Centre-right Popular Movement Party (PMP) will win 5% of the votes and the Democratic Alliance of Hungarians in Romania (UDMR) will get 5%, too.

Far-right United Romania Party (PRU) and Our Aliance Romania (ANR) have each received support below the 5% threshold needed to enter parliament. The Avangarde poll, in which 1,000 eligible voters were interviewed nationwide, has a margin of error of +/-3.1%.

USR was initially a civic organisation named Save Bucharest Union and dedicated to improving the management of Romania's capital Bucharest. USR transformed itself into a political party just a year ago. Its central figure is civic activist Nicusor Dan, which ran for Bucharest mayor in 2016 and came in second with 30.52% of votes, after PSD's Gabriela Vranceanu Firea.

According to Momoc, new capable and honest political figures can only emerge from the civil society, provided that mainstream parties will no longer deny them access by enforcing laws that put unrealistically high thresholds for the number of signatures needed to run or set financial requirements that are impossible to meet.

"I do not think that we all need to make politics and that is why I can understand some of my students who are not interested in politics. But I think that those who want to make politics should not be prevented to do so but rather encouraged to serve the public interest," said Momoc, who is a PhD Associate Professor at the Faculty of Journalism and Communication Sciences at the University of Bucharest, teaching classes of public communication, political sciences, new media, online communication and populism, political marketing and electoral advertising.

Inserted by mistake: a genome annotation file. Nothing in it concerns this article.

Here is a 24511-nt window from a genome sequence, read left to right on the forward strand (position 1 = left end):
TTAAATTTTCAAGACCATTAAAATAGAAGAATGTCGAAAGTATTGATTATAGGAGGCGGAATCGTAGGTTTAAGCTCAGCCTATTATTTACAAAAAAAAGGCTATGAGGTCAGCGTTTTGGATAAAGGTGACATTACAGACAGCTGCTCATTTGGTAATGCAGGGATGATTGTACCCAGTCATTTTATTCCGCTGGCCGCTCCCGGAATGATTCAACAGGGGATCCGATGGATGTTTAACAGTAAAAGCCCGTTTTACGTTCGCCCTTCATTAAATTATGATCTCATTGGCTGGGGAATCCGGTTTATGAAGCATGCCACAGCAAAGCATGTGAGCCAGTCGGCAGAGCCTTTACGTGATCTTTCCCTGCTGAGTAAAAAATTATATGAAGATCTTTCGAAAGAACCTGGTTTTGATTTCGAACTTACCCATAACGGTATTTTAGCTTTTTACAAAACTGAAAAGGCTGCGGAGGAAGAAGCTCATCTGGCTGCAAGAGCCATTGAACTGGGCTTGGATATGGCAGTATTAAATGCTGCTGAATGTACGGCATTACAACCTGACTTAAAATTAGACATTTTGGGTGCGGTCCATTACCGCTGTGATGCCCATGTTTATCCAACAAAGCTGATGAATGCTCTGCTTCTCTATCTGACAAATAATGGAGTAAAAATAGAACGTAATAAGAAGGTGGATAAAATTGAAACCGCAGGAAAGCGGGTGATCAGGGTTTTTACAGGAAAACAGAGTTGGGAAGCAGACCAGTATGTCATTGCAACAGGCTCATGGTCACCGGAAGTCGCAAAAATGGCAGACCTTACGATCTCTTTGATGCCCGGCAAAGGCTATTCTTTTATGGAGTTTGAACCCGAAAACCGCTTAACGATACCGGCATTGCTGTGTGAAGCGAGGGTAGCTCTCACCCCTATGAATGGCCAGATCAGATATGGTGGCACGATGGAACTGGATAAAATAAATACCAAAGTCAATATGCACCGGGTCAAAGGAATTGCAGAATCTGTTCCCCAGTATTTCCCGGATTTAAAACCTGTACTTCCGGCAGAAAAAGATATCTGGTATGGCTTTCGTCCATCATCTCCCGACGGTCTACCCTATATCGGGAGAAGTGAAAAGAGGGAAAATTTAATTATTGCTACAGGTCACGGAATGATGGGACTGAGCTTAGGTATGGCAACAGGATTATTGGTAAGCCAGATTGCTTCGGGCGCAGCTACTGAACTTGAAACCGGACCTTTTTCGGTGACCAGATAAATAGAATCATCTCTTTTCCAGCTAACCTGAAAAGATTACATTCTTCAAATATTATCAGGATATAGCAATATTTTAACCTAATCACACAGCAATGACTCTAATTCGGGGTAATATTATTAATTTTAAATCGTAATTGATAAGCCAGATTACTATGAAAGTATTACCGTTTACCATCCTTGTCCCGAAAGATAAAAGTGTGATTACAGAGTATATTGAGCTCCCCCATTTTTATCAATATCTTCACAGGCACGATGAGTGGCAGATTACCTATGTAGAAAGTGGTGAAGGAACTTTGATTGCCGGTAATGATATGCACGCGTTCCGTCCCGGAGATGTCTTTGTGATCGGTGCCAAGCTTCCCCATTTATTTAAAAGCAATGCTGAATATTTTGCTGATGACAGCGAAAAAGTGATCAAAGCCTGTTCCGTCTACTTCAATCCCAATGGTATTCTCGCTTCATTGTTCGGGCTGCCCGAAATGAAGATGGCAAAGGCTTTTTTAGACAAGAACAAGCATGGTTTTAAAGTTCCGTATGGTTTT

However, the number of people who want a career in politics is limited also by the stiff alienating language used by Romanian politicians over the past 25 years that scares away the brainy civil society and business people, he added.

This behaviour alienates voters, as low turnout at Romanian election shows. At the parliamentary elections in 2012, more than half of citizens with voting rights did not vote. In 2008, just 39.2% of Romanians cast ballots - the lowest turnout since 1989.

"The biggest problem of Romanian politicians is their inability to understand their limits, to realize their own ignorance, the inability to grasp the need for improvement and development of the existing human resources in their parties and in public administration. If they would do this, the communication with the electorate would improve," Momoc said.

For this reason people like president Klaus Iohannis and Dacian Ciolos are popular - because they are very different from demagogue politicians to whom Romanians are accustomed, Momoc added.

In November 2014, former mayor of Sibiu city and ex-PNL member Klaus Iohannis won a surprise victory in Romania's presidential elections, defeating Victor Ponta. Iohannis received 54.5% of the votes.

Ciolos has persistently denied any plans to get involved in party politics, although he accepted to be PNL’s designated candidate for prime-minister without joining the party.

A poll commissioned by PNL in October and conducted by Political Rating Agency, ARP, showed that 23% of Romanians would like to see ex-PSD leader Victor Ponta in this position, while 22% would prefer the current technocrat head of government Dacian Ciolos. The ARP poll, in which 1170 people were interviewed, has a margin of error of +/-2.9%.